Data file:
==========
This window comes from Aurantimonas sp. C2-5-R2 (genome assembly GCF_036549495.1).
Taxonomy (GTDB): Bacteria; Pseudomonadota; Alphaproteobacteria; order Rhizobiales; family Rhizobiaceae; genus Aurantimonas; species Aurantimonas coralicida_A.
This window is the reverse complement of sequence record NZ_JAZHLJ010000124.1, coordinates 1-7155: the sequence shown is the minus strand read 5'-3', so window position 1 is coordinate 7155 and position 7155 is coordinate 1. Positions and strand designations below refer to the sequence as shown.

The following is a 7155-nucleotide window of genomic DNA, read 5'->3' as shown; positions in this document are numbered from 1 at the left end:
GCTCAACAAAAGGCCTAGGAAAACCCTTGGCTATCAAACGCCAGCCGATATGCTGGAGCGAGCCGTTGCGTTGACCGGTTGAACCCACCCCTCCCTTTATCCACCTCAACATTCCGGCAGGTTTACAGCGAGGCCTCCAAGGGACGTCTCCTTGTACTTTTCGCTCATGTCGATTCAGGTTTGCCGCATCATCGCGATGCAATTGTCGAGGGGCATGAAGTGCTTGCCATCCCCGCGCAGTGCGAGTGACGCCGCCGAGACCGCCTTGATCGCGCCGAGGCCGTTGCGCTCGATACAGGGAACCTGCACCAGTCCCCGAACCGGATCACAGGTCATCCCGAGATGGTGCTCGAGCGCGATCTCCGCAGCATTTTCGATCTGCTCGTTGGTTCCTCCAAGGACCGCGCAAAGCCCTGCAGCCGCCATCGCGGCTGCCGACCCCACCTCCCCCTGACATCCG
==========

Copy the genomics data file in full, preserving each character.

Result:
This window comes from Aurantimonas sp. C2-5-R2 (genome assembly GCF_036549495.1).
Taxonomy (GTDB): Bacteria; Pseudomonadota; Alphaproteobacteria; order Rhizobiales; family Rhizobiaceae; genus Aurantimonas; species Aurantimonas coralicida_A.
This window is the reverse complement of sequence record NZ_JAZHLJ010000124.1, coordinates 1-7155: the sequence shown is the minus strand read 5'-3', so window position 1 is coordinate 7155 and position 7155 is coordinate 1. Positions and strand designations below refer to the sequence as shown.

The following is a 7155-nucleotide window of genomic DNA, read 5'->3' as shown; positions in this document are numbered from 1 at the left end:
GCTCAACAAAAGGCCTAGGAAAACCCTTGGCTATCAAACGCCAGCCGATATGCTGGAGCGAGCCGTTGCGTTGACCGGTTGAACCCACCCCTCCCTTTATCCACCTCAACATTCCGGCAGGTTTACAGCGAGGCCTCCAAGGGACGTCTCCTTGTACTTTTCGCTCATGTCGATTCAGGTTTGCCGCATCATCGCGATGCAATTGTCGAGGGGCATGAAGTGCTTGCCATCCCCGCGCAGTGCGAGTGACGCCGCCGAGACCGCCTTGATCGCGCCGAGGCCGTTGCGCTCGATACAGGGAACCTGCACCAGTCCCCGAACCGGATCACAGGTCATCCCGAGATGGTGCTCGAGCGCGATCTCCGCAGCATTTTCGATCTGCTCGTTGGTTCCTCCAAGGACCGCGCAAAGCCCTGCAGCCGCCATCGCGGCTGCCGACCCCACCTCCCCCTGACATCCG